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The influence of religion and religiosity on food waste generation among restaurant clienteles

Hassan, H. F. F., Ghandour, L. A. A., Chalak, A. , Aoun, P., Reynolds, C. ORCID: 0000-0002-1073-7394 & Abiad, M. G. G. (2022). The influence of religion and religiosity on food waste generation among restaurant clienteles. Frontiers in Sustainable Food Systems, 6, article number 1010262. doi: 10.3389/fsufs.2022.1010262


Introduction: Food waste is a global issue of primary concern due to its repercussions on the environment, food security, and the economy. Our study aimed to explore the impact of religion and religiosity on food waste generation among restaurant clienteles in Lebanon, a religiously diverse country.

Methods: A convenient sample of 927 restaurant patrons dining out in Greater Beirut was interviewed face-to-face, and leftovers at each table were collected and weighed.

Results: Christian diners were found to waste significantly less (p < 0.05) than Druze and Muslim patrons in restaurants serving Lebanese and non-Lebanese food. Individuals (19.1% of respondents) from both religions who reported that their relationship with God is the priority in life waste similarly compared to those who claimed to have other priorities. The higher the religiosity score among both Christians and Muslims/Druze groups was, the lower the food waste quantity got, highlighting the reduced wasteful behavior among highly religious people.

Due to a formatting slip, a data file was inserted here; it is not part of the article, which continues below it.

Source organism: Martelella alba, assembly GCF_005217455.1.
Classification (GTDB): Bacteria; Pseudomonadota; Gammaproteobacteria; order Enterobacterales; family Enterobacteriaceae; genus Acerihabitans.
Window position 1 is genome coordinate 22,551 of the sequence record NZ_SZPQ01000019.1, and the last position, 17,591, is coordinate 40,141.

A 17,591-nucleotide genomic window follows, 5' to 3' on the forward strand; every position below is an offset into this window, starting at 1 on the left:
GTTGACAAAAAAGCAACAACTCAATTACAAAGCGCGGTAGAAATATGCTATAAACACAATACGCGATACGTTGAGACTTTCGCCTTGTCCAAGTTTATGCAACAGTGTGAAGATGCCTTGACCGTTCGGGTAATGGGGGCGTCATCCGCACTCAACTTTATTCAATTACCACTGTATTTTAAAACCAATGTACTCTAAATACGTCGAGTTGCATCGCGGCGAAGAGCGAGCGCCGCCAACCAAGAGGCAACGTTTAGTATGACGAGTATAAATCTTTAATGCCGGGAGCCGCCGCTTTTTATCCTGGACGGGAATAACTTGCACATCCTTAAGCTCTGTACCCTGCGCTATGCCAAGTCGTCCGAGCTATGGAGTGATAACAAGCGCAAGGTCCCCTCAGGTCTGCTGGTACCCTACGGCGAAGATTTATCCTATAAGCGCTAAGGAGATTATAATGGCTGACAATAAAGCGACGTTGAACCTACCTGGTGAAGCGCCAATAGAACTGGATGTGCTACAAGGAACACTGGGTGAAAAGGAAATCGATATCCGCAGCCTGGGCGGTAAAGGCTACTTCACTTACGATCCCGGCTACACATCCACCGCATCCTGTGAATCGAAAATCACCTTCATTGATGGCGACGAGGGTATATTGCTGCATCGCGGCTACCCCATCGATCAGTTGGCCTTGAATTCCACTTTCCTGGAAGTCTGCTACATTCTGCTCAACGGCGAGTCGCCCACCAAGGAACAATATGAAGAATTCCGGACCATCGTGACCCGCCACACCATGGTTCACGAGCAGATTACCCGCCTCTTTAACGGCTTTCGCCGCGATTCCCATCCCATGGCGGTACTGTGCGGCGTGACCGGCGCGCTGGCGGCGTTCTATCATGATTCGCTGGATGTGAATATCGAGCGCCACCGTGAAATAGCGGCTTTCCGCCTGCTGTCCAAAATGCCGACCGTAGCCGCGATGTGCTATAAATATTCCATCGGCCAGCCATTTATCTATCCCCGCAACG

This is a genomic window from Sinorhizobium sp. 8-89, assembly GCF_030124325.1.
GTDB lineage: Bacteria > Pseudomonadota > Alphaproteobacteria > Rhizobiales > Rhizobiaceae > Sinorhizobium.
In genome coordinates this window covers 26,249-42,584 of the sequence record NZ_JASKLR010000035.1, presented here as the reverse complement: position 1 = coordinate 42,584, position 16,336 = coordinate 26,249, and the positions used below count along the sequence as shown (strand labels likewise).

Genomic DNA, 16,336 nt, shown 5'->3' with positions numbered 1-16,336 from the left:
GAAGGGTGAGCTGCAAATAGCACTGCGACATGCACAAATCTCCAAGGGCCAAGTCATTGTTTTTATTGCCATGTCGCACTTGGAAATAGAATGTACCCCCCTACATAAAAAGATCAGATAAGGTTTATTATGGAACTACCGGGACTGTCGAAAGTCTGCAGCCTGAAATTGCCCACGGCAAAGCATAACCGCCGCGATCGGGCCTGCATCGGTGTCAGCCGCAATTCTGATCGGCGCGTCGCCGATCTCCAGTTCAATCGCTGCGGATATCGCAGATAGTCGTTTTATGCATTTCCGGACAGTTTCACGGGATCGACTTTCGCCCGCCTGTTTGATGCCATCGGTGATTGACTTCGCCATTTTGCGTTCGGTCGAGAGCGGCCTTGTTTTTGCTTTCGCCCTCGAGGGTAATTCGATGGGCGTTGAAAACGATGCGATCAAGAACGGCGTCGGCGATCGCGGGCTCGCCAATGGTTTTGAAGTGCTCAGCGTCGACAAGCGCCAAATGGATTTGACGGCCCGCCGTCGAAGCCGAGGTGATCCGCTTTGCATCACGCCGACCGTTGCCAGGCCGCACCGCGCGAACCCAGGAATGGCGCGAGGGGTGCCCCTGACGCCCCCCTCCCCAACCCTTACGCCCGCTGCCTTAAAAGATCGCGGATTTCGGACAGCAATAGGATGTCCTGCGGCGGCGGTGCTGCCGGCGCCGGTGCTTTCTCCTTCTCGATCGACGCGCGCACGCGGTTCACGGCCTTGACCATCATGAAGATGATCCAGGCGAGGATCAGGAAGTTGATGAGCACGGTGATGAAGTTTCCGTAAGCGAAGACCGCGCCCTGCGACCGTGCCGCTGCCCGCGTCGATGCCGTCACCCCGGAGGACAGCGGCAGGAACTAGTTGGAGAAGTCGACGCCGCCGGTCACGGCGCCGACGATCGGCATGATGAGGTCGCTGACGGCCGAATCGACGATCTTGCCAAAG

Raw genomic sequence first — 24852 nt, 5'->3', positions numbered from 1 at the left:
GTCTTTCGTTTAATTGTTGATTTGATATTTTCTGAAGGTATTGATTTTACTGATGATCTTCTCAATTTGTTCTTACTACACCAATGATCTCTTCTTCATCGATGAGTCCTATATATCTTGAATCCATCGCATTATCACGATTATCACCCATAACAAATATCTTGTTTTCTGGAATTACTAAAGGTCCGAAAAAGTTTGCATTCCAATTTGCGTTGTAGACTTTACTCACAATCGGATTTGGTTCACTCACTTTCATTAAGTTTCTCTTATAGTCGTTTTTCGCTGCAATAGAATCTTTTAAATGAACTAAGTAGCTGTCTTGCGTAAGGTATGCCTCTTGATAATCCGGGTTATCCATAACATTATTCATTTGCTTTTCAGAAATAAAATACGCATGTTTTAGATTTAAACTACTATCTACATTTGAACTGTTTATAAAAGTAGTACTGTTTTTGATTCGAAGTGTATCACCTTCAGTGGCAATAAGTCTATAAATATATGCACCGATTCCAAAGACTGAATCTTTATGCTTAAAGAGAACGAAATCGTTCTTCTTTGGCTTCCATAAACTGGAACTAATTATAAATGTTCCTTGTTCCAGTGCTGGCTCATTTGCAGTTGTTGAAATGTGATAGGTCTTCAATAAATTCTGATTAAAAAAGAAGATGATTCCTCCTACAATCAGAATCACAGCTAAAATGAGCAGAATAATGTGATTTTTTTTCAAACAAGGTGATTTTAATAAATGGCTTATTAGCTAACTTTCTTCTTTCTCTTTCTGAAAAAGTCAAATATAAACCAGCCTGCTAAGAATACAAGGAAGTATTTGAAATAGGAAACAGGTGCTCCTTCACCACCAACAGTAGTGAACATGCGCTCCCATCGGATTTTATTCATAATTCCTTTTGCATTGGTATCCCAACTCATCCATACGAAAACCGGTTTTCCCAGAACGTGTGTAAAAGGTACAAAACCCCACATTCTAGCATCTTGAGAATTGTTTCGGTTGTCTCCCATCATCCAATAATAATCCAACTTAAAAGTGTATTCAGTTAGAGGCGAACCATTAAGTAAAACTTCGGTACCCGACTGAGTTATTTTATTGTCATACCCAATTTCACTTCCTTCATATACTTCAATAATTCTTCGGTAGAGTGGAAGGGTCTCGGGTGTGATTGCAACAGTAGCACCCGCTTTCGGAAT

Discussion: Based on these findings, including religious cues in consumer-based interventions to reduce food waste can be more effective. This can be achieved through marketing campaigns that communicate religious-based messages to trigger religious beliefs that reduce food waste, using physical spaces and rituals of mosques and churches.

Publication Type: Article
Additional Information: Copyright © 2022 Hassan, Ghandour, Chalak, Aoun, Reynolds and Abiad. This is an open-access article distributed under the terms of the Creative Commons Attribution License (CC BY). The use, distribution or reproduction in other forums is permitted, provided the original author(s) and the copyright owner(s) are credited and that the original publication in this journal is cited, in accordance with accepted academic practice. No use, distribution or reproduction is permitted which does not comply with these terms.
Publisher Keywords: food waste; religiosity; restaurant customers; food waste behavior; restaurant; behavior
Subjects: B Philosophy. Psychology. Religion > BL Religion
R Medicine > RA Public aspects of medicine > RA0421 Public health. Hygiene. Preventive Medicine
Departments: School of Health & Psychological Sciences > Healthcare Services Research & Management
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